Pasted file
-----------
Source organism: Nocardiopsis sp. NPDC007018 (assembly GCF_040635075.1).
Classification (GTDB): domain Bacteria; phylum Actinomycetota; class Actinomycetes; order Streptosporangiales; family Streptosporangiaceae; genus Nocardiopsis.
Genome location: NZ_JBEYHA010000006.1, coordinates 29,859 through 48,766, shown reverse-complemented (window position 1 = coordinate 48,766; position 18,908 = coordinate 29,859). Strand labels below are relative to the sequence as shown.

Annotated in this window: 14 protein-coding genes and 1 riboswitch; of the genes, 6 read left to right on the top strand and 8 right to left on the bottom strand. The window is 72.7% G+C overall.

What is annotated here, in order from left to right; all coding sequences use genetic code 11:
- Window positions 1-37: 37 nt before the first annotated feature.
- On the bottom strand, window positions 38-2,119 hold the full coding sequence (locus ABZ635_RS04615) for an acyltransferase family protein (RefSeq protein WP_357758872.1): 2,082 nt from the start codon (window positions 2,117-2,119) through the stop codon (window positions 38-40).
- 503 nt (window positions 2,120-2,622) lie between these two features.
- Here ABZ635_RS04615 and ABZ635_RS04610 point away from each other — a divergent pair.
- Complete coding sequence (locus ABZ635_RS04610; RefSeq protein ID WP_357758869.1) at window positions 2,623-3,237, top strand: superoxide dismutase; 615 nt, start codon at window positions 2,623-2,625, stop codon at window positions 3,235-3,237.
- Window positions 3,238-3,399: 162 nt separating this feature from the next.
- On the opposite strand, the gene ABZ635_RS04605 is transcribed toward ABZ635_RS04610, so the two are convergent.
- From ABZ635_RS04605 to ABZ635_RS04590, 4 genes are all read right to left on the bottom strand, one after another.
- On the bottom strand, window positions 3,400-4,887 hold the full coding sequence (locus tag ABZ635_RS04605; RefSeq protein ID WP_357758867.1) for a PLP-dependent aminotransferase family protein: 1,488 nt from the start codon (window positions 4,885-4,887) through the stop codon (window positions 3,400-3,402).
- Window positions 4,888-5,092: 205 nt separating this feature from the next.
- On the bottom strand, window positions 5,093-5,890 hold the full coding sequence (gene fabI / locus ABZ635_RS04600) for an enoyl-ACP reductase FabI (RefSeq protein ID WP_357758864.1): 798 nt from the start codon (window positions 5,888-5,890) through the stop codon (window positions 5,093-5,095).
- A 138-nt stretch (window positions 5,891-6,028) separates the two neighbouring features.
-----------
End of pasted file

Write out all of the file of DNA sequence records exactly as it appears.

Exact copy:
Source organism: Nocardiopsis sp. NPDC007018 (assembly GCF_040635075.1).
Classification (GTDB): domain Bacteria; phylum Actinomycetota; class Actinomycetes; order Streptosporangiales; family Streptosporangiaceae; genus Nocardiopsis.
Genome location: NZ_JBEYHA010000006.1, coordinates 29,859 through 48,766, shown reverse-complemented (window position 1 = coordinate 48,766; position 18,908 = coordinate 29,859). Strand labels below are relative to the sequence as shown.

Annotated in this window: 14 protein-coding genes and 1 riboswitch; of the genes, 6 read left to right on the top strand and 8 right to left on the bottom strand. The window is 72.7% G+C overall.

What is annotated here, in order from left to right; all coding sequences use genetic code 11:
- Window positions 1-37: 37 nt before the first annotated feature.
- On the bottom strand, window positions 38-2,119 hold the full coding sequence (locus ABZ635_RS04615) for an acyltransferase family protein (RefSeq protein WP_357758872.1): 2,082 nt from the start codon (window positions 2,117-2,119) through the stop codon (window positions 38-40).
- 503 nt (window positions 2,120-2,622) lie between these two features.
- Here ABZ635_RS04615 and ABZ635_RS04610 point away from each other — a divergent pair.
- Complete coding sequence (locus ABZ635_RS04610; RefSeq protein ID WP_357758869.1) at window positions 2,623-3,237, top strand: superoxide dismutase; 615 nt, start codon at window positions 2,623-2,625, stop codon at window positions 3,235-3,237.
- Window positions 3,238-3,399: 162 nt separating this feature from the next.
- On the opposite strand, the gene ABZ635_RS04605 is transcribed toward ABZ635_RS04610, so the two are convergent.
- From ABZ635_RS04605 to ABZ635_RS04590, 4 genes are all read right to left on the bottom strand, one after another.
- On the bottom strand, window positions 3,400-4,887 hold the full coding sequence (locus tag ABZ635_RS04605; RefSeq protein ID WP_357758867.1) for a PLP-dependent aminotransferase family protein: 1,488 nt from the start codon (window positions 4,885-4,887) through the stop codon (window positions 3,400-3,402).
- Window positions 4,888-5,092: 205 nt separating this feature from the next.
- On the bottom strand, window positions 5,093-5,890 hold the full coding sequence (gene fabI / locus ABZ635_RS04600) for an enoyl-ACP reductase FabI (RefSeq protein ID WP_357758864.1): 798 nt from the start codon (window positions 5,888-5,890) through the stop codon (window positions 5,093-5,095).
- A 138-nt stretch (window positions 5,891-6,028) separates the two neighbouring features.